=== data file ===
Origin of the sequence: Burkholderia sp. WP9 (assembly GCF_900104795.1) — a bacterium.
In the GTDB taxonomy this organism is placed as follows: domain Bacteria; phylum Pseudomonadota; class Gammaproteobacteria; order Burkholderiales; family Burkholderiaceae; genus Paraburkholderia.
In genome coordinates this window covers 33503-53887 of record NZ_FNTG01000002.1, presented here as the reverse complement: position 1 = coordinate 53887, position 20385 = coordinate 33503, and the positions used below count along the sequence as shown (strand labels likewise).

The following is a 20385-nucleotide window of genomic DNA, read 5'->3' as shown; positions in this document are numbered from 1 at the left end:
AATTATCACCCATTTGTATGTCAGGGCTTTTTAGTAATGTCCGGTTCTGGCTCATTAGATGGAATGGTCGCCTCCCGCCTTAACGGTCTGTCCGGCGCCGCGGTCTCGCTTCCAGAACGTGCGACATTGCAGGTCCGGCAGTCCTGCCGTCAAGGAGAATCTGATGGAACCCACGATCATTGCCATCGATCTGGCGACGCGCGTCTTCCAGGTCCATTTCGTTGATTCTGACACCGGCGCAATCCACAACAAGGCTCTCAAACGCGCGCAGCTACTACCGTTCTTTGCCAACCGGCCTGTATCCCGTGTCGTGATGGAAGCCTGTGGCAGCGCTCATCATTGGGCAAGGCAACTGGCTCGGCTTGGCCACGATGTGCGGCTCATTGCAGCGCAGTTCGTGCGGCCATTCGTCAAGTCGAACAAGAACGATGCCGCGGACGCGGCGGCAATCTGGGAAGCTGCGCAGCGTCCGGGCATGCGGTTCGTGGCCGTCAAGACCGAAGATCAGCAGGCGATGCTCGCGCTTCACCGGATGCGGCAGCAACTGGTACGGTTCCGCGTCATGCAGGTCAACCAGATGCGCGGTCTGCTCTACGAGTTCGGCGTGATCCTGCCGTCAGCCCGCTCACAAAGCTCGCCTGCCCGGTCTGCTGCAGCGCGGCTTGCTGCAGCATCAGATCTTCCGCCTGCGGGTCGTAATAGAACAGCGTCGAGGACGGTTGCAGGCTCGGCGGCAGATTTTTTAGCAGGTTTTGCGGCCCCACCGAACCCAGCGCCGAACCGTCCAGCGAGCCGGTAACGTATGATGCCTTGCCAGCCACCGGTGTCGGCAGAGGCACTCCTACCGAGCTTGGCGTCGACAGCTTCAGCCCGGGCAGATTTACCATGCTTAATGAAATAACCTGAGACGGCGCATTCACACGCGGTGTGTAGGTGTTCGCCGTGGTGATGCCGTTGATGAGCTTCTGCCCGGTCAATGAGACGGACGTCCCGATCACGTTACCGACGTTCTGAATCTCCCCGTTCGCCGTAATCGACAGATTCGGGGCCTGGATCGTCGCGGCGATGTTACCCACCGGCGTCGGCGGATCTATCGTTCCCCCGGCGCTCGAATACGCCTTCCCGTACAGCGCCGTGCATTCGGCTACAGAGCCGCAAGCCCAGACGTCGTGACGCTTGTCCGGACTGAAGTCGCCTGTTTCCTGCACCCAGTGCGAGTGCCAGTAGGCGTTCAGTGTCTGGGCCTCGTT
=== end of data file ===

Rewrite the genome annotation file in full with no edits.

Origin of the sequence: Burkholderia sp. WP9 (assembly GCF_900104795.1) — a bacterium.
In the GTDB taxonomy this organism is placed as follows: domain Bacteria; phylum Pseudomonadota; class Gammaproteobacteria; order Burkholderiales; family Burkholderiaceae; genus Paraburkholderia.
In genome coordinates this window covers 33503-53887 of record NZ_FNTG01000002.1, presented here as the reverse complement: position 1 = coordinate 53887, position 20385 = coordinate 33503, and the positions used below count along the sequence as shown (strand labels likewise).

The following is a 20385-nucleotide window of genomic DNA, read 5'->3' as shown; positions in this document are numbered from 1 at the left end:
AATTATCACCCATTTGTATGTCAGGGCTTTTTAGTAATGTCCGGTTCTGGCTCATTAGATGGAATGGTCGCCTCCCGCCTTAACGGTCTGTCCGGCGCCGCGGTCTCGCTTCCAGAACGTGCGACATTGCAGGTCCGGCAGTCCTGCCGTCAAGGAGAATCTGATGGAACCCACGATCATTGCCATCGATCTGGCGACGCGCGTCTTCCAGGTCCATTTCGTTGATTCTGACACCGGCGCAATCCACAACAAGGCTCTCAAACGCGCGCAGCTACTACCGTTCTTTGCCAACCGGCCTGTATCCCGTGTCGTGATGGAAGCCTGTGGCAGCGCTCATCATTGGGCAAGGCAACTGGCTCGGCTTGGCCACGATGTGCGGCTCATTGCAGCGCAGTTCGTGCGGCCATTCGTCAAGTCGAACAAGAACGATGCCGCGGACGCGGCGGCAATCTGGGAAGCTGCGCAGCGTCCGGGCATGCGGTTCGTGGCCGTCAAGACCGAAGATCAGCAGGCGATGCTCGCGCTTCACCGGATGCGGCAGCAACTGGTACGGTTCCGCGTCATGCAGGTCAACCAGATGCGCGGTCTGCTCTACGAGTTCGGCGTGATCCTGCCGTCAGCCCGCTCACAAAGCTCGCCTGCCCGGTCTGCTGCAGCGCGGCTTGCTGCAGCATCAGATCTTCCGCCTGCGGGTCGTAATAGAACAGCGTCGAGGACGGTTGCAGGCTCGGCGGCAGATTTTTTAGCAGGTTTTGCGGCCCCACCGAACCCAGCGCCGAACCGTCCAGCGAGCCGGTAACGTATGATGCCTTGCCAGCCACCGGTGTCGGCAGAGGCACTCCTACCGAGCTTGGCGTCGACAGCTTCAGCCCGGGCAGATTTACCATGCTTAATGAAATAACCTGAGACGGCGCATTCACACGCGGTGTGTAGGTGTTCGCCGTGGTGATGCCGTTGATGAGCTTCTGCCCGGTCAATGAGACGGACGTCCCGATCACGTTACCGACGTTCTGAATCTCCCCGTTCGCCGTAATCGACAGATTCGGGGCCTGGATCGTCGCGGCGATGTTACCCACCGGCGTCGGCGGATCTATCGTTCCCCCGGCGCTCGAATACGCCTTCCCGTACAGCGCCGTGCATTCGGCTACAGAGCCGCAAGCCCAGACGTCGTGACGCTTGTCCGGACTGAAGTCGCCTGTTTCCTGCACCCAGTGCGAGTGCCAGTAGGCGTTCAGTGTCTGGGCCTCGTT